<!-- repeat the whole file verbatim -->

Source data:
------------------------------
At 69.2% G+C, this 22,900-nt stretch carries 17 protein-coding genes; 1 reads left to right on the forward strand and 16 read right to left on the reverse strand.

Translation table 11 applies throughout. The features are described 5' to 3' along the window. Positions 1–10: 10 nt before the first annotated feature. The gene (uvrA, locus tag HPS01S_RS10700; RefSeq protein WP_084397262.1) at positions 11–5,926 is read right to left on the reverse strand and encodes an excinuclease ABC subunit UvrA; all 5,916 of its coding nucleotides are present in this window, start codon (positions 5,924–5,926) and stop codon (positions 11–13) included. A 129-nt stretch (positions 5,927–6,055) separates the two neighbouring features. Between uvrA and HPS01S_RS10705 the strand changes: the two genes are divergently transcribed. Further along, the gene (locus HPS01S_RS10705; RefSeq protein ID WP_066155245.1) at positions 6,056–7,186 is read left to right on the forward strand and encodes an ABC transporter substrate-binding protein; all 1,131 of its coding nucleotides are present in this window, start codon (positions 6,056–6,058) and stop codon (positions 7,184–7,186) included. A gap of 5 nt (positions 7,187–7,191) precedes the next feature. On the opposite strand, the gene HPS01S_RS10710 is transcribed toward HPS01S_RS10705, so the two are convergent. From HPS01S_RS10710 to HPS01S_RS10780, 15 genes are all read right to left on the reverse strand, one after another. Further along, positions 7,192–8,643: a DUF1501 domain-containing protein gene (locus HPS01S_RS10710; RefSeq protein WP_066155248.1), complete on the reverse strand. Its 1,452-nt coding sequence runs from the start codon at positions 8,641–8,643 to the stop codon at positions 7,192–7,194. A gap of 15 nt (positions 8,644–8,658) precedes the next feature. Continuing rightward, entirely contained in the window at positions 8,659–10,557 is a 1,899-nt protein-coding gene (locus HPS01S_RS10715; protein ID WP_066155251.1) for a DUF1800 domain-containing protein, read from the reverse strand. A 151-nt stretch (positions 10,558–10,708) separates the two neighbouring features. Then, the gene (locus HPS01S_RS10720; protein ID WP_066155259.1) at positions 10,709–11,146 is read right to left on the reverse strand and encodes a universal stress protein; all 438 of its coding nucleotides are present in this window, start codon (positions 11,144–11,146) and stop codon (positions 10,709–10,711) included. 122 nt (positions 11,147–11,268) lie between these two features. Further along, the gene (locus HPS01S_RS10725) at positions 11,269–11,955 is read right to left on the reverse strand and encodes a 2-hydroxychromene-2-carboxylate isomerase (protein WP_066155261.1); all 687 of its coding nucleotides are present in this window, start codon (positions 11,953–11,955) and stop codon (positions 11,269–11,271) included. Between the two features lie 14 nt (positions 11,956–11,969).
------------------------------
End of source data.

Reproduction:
At 69.2% G+C, this 22,900-nt stretch carries 17 protein-coding genes; 1 reads left to right on the forward strand and 16 read right to left on the reverse strand.

Translation table 11 applies throughout. The features are described 5' to 3' along the window. Positions 1–10: 10 nt before the first annotated feature. The gene (uvrA, locus tag HPS01S_RS10700; RefSeq protein WP_084397262.1) at positions 11–5,926 is read right to left on the reverse strand and encodes an excinuclease ABC subunit UvrA; all 5,916 of its coding nucleotides are present in this window, start codon (positions 5,924–5,926) and stop codon (positions 11–13) included. A 129-nt stretch (positions 5,927–6,055) separates the two neighbouring features. Between uvrA and HPS01S_RS10705 the strand changes: the two genes are divergently transcribed. Further along, the gene (locus HPS01S_RS10705; RefSeq protein ID WP_066155245.1) at positions 6,056–7,186 is read left to right on the forward strand and encodes an ABC transporter substrate-binding protein; all 1,131 of its coding nucleotides are present in this window, start codon (positions 6,056–6,058) and stop codon (positions 7,184–7,186) included. A gap of 5 nt (positions 7,187–7,191) precedes the next feature. On the opposite strand, the gene HPS01S_RS10710 is transcribed toward HPS01S_RS10705, so the two are convergent. From HPS01S_RS10710 to HPS01S_RS10780, 15 genes are all read right to left on the reverse strand, one after another. Further along, positions 7,192–8,643: a DUF1501 domain-containing protein gene (locus HPS01S_RS10710; RefSeq protein WP_066155248.1), complete on the reverse strand. Its 1,452-nt coding sequence runs from the start codon at positions 8,641–8,643 to the stop codon at positions 7,192–7,194. A gap of 15 nt (positions 8,644–8,658) precedes the next feature. Continuing rightward, entirely contained in the window at positions 8,659–10,557 is a 1,899-nt protein-coding gene (locus HPS01S_RS10715; protein ID WP_066155251.1) for a DUF1800 domain-containing protein, read from the reverse strand. A 151-nt stretch (positions 10,558–10,708) separates the two neighbouring features. Then, the gene (locus HPS01S_RS10720; protein ID WP_066155259.1) at positions 10,709–11,146 is read right to left on the reverse strand and encodes a universal stress protein; all 438 of its coding nucleotides are present in this window, start codon (positions 11,144–11,146) and stop codon (positions 10,709–10,711) included. 122 nt (positions 11,147–11,268) lie between these two features. Further along, the gene (locus HPS01S_RS10725) at positions 11,269–11,955 is read right to left on the reverse strand and encodes a 2-hydroxychromene-2-carboxylate isomerase (protein WP_066155261.1); all 687 of its coding nucleotides are present in this window, start codon (positions 11,953–11,955) and stop codon (positions 11,269–11,271) included. Between the two features lie 14 nt (positions 11,956–11,969).